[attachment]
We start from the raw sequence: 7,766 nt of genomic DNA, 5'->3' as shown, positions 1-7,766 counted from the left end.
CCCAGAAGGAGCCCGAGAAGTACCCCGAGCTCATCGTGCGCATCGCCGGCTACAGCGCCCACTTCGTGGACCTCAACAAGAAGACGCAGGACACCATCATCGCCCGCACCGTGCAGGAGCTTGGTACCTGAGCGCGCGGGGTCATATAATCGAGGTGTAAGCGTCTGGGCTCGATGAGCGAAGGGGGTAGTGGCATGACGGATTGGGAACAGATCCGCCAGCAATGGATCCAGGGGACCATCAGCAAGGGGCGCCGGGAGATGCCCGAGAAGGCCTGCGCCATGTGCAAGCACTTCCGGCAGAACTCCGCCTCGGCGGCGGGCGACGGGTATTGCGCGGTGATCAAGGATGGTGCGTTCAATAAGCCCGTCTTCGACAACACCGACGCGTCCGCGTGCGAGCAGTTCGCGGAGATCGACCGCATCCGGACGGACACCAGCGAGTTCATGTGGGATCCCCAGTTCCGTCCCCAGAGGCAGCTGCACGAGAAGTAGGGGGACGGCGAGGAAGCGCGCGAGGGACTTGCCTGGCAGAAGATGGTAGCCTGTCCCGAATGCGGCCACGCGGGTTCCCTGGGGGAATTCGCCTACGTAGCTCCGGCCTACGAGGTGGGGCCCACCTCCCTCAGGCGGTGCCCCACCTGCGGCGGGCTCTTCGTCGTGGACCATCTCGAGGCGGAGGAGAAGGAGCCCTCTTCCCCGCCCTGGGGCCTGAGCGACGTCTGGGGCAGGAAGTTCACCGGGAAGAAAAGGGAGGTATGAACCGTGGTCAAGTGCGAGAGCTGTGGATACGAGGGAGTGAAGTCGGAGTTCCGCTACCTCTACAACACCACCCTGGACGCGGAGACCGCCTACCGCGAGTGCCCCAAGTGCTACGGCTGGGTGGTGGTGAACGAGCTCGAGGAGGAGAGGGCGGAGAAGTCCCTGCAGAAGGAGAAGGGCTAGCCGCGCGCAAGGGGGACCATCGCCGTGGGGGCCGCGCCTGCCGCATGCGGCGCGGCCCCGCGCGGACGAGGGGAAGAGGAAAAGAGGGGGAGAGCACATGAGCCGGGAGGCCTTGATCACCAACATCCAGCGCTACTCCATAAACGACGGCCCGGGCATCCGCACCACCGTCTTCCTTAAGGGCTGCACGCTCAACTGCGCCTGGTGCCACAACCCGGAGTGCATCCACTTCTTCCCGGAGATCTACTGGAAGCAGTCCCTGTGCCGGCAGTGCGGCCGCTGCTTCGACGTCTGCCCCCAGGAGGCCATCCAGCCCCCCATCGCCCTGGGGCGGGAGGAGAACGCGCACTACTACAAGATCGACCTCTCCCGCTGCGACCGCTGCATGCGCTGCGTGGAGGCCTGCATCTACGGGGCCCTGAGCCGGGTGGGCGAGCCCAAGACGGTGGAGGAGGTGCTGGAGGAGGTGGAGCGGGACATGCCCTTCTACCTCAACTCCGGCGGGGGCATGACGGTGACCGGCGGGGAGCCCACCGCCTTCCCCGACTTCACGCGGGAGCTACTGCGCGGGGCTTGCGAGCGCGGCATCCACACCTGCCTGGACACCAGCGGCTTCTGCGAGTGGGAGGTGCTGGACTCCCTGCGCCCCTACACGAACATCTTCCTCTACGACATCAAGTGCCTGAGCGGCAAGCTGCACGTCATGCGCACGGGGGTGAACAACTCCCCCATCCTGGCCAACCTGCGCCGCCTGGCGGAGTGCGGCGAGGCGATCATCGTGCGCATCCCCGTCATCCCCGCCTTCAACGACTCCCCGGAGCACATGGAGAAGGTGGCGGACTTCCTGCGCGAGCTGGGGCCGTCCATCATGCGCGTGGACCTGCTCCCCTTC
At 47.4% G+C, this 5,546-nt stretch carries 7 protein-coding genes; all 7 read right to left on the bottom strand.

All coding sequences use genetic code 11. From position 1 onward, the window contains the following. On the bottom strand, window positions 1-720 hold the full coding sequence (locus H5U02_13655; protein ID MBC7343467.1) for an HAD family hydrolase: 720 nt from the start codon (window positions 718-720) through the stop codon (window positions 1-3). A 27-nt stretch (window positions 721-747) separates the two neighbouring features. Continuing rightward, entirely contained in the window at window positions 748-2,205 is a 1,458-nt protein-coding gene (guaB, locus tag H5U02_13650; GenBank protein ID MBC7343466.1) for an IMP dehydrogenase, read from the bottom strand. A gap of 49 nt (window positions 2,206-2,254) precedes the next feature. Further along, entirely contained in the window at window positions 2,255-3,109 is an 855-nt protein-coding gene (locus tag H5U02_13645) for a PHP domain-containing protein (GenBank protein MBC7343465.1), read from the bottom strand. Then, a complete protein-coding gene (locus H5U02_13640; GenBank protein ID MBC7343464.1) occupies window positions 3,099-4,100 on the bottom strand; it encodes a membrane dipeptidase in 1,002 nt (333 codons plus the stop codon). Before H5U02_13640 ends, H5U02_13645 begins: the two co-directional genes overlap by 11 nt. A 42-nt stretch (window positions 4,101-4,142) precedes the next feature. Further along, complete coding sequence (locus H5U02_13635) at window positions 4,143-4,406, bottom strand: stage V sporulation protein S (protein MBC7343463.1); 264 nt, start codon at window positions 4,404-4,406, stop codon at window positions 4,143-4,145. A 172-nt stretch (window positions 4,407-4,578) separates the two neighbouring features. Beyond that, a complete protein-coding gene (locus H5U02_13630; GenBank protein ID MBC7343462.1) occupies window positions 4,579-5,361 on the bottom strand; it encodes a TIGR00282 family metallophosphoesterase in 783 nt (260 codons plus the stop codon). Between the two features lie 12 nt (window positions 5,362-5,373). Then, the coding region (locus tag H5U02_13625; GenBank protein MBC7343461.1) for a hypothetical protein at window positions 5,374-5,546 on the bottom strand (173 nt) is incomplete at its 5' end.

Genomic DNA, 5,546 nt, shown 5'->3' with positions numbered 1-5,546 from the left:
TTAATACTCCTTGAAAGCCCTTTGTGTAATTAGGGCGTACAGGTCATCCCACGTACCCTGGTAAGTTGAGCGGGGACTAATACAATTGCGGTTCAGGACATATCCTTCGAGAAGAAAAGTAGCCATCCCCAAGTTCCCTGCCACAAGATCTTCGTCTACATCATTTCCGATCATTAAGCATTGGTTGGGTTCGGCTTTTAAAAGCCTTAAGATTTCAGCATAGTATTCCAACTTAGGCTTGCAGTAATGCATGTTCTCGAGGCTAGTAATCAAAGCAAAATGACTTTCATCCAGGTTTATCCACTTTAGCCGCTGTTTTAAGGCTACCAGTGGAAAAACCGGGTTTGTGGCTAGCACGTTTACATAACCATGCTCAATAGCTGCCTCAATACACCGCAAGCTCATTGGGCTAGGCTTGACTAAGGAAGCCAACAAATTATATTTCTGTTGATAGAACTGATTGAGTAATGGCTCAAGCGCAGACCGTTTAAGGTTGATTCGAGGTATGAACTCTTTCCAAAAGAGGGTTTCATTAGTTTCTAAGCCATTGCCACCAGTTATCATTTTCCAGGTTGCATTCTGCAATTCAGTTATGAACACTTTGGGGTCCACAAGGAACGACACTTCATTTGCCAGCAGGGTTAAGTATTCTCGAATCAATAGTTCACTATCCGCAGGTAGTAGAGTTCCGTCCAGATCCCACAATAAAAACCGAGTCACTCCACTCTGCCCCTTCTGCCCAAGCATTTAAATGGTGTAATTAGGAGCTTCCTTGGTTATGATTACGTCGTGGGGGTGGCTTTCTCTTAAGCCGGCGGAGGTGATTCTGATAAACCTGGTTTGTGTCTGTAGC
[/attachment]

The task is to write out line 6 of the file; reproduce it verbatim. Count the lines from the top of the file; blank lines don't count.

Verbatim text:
TTAATACTCCTTGAAAGCCCTTTGTGTAATTAGGGCGTACAGGTCATCCCACGTACCCTGGTAAGTTGAGCGGGGACTAATACAATTGCGGTTCAGGACATATCCTTCGAGAAGAAAAGTAGCCATCCCCAAGTTCCCTGCCACAAGATCTTCGTCTACATCATTTCCGATCATTAAGCATTGGTTGGGTTCGGCTTTTAAAAGCCTTAAGATTTCAGCATAGTATTCCAACTTAGGCTTGCAGTAATGCATGTTCTCGAGGCTAGTAATCAAAGCAAAATGACTTTCATCCAGGTTTATCCACTTTAGCCGCTGTTTTAAGGCTACCAGTGGAAAAACCGGGTTTGTGGCTAGCACGTTTACATAACCATGCTCAATAGCTGCCTCAATACACCGCAAGCTCATTGGGCTAGGCTTGACTAAGGAAGCCAACAAATTATATTTCTGTTGATAGAACTGATTGAGTAATGGCTCAAGCGCAGACCGTTTAAGGTTGATTCGAGGTATGAACTCTTTCCAAAAGAGGGTTTCATTAGTTTCTAAGCCATTGCCACCAGTTATCATTTTCCAGGTTGCATTCTGCAATTCAGTTATGAACACTTTGGGGTCCACAAGGAACGACACTTCATTTGCCAGCAGGGTTAAGTATTCTCGAATCAATAGTTCACTATCCGCAGGTAGTAGAGTTCCGTCCAGATCCCACAATAAAAACCGAGTCACTCCACTCTGCCCCTTCTGCCCAAGCATTTAAATGGTGTAATTAGGAGCTTCCTTGGTTATGATTACGTCGTGGGGGTGGCTTTCTCTTAAGCCGGCGGAGGTGATTCTGATAAACCTGGTTTGTGTCTGTAGC